♦Welcome to another edition of the Open Book Blog Hop!♦
Despite the recent snow in the Rocky Mountains, it’s summer in the Northern Hemisphere. Do your stories and worlds reference seasons and do they play into the plots of your books?
Welcome back to another edition of the Open Book Blog Hop! If you’re new to the series, the authors included are grateful for your reads and appreciate, even more so, when you share our writings with your friends. If you’re new to the series, welcome aboard. The authors engage and impress weekly. Be prepared to become a regular reader.
Setting is often referred to as one of the characters. The interaction speaking characters have with the exteriors and interiors of their setting forms another level of meaning the reader subconsciously deciphers, and of which they are sometimes consciously aware. Setting is an important part of the story due to this power. Before you panic, let me reassure you, setting is where you can get sneaky creative.
So how have I used the aspect of seasonal setting to tell part of my stories?
One of the obvious ways is to reflect a character’s mood, or stand in contrast to it. This is to highlight the emotion for clarity, and to immerse the reader. Sometimes it reaches toward the reader to help them relate. Have you ever had a terrible day, and the weather was absolutely perfect, and you just sat there feeling either robbed or mocked by powers beyond your reach? When you read something like that happening to a character, you better relate to them, and that helps your buy in to the story.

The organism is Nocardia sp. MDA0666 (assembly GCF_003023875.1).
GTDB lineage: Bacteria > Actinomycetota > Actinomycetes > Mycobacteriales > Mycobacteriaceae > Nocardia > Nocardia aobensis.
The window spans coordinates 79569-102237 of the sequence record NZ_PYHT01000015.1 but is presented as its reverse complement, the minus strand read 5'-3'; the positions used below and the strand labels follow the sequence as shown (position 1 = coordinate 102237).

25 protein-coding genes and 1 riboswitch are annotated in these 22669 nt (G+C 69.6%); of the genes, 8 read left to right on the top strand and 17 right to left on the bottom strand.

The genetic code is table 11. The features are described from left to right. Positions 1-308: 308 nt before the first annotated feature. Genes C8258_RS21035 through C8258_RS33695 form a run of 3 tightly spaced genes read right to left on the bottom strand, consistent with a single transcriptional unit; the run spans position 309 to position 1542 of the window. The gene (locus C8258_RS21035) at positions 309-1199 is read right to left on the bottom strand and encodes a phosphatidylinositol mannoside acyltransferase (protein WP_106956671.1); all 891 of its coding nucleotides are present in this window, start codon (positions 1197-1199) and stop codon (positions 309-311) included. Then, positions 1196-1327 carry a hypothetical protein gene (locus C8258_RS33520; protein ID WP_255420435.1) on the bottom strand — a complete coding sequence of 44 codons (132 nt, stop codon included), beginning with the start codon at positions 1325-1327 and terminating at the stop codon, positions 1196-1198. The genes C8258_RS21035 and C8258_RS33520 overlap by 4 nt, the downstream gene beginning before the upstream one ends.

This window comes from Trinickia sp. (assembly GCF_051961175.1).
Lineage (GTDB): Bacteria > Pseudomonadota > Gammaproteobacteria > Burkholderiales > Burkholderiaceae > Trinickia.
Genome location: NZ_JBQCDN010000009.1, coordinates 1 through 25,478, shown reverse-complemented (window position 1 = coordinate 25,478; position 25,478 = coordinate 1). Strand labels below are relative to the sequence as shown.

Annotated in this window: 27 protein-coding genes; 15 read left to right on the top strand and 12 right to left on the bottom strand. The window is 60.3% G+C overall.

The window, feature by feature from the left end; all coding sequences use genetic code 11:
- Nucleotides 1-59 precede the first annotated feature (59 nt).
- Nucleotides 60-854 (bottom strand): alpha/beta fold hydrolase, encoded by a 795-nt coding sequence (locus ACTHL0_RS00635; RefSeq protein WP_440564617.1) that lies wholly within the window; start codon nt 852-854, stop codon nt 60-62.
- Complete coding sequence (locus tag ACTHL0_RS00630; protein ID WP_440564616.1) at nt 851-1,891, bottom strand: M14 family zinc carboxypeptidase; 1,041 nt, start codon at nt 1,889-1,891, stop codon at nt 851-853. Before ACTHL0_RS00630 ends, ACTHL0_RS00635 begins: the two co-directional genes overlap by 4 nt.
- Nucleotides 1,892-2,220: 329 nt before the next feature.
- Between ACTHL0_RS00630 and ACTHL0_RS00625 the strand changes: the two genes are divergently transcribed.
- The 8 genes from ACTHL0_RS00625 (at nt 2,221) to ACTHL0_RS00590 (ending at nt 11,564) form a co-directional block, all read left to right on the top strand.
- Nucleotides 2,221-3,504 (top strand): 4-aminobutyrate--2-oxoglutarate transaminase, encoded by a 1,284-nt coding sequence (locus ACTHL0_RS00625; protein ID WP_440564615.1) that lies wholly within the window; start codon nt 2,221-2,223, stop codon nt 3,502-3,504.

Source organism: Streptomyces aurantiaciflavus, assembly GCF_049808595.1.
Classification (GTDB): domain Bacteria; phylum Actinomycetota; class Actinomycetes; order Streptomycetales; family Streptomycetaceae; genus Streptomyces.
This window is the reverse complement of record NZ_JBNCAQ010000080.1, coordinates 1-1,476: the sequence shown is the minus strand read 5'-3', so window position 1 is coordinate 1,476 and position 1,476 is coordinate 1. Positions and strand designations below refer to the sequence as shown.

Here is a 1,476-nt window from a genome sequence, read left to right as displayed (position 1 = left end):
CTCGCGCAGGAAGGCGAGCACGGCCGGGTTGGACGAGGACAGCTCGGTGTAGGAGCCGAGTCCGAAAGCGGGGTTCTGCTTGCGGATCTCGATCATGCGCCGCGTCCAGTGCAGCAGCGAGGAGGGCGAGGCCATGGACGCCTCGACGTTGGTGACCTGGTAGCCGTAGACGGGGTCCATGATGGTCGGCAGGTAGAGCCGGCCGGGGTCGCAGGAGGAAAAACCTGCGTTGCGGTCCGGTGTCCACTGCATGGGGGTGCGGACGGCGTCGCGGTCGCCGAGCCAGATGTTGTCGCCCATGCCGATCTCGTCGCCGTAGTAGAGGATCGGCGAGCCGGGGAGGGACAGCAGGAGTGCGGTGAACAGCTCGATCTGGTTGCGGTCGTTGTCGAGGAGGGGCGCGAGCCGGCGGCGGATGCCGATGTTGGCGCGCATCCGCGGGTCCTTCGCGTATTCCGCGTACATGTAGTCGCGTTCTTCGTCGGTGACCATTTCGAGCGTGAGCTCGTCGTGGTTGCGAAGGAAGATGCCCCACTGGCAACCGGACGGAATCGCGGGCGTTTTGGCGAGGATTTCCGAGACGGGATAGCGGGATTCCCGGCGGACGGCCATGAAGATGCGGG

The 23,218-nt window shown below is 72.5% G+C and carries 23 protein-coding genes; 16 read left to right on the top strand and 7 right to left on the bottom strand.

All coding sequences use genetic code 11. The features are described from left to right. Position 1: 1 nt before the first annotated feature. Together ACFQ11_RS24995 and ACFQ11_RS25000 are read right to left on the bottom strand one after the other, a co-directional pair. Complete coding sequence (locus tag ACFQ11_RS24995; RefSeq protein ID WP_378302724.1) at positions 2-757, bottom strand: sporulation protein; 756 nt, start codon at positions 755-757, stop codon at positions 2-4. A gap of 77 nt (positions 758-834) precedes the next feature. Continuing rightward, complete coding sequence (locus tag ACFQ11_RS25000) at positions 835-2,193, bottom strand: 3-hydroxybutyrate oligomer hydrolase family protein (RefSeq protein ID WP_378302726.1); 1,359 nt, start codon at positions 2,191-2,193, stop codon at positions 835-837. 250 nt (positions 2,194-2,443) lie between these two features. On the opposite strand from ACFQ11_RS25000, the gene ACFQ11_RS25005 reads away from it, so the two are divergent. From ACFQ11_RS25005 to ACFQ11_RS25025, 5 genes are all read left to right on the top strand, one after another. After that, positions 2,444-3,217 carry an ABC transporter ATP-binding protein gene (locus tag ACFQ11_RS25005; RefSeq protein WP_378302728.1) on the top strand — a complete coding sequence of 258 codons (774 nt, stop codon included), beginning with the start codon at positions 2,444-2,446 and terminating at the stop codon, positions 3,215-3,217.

For Blue Honor, I utilized this tool. Being a historical drama with romantic tones, this use of setting made a lot of sense. It raises the stakes for the readers, constantly. The seasons, weather, and other aspects of the setting all follow the ebb and flow of the action.
Seasons mattered in OP-DEC: Operation Deceit because it mattered what the weather was for bombing missions to take place. In fact, any flight could be hampered by the weather, and seasons have their unique weather. My favorite easter egg about this book is that it followed actual submarine rules on moonlight, and the window of time allotted between mid-May and early June. I had a lot of fun researching moon phases right beside submarine details.
The Trailokya Trilogy is more subtle in its use of the seasons and weather. Instead of being a silent character, settings are more like Easter eggs, referring back on things within the story. For instance, water flowing, as it would in the warmer seasons, is an indication that a character is about to appear. Similarly, winter symbolizes Odin and Fenrir. Zion is not a planet in our universe, but a universe of its own, and the seasons do not manifest there under the rules we have.
Let’s check out how the other authors use seasons in their worlds. Click on the links below to read…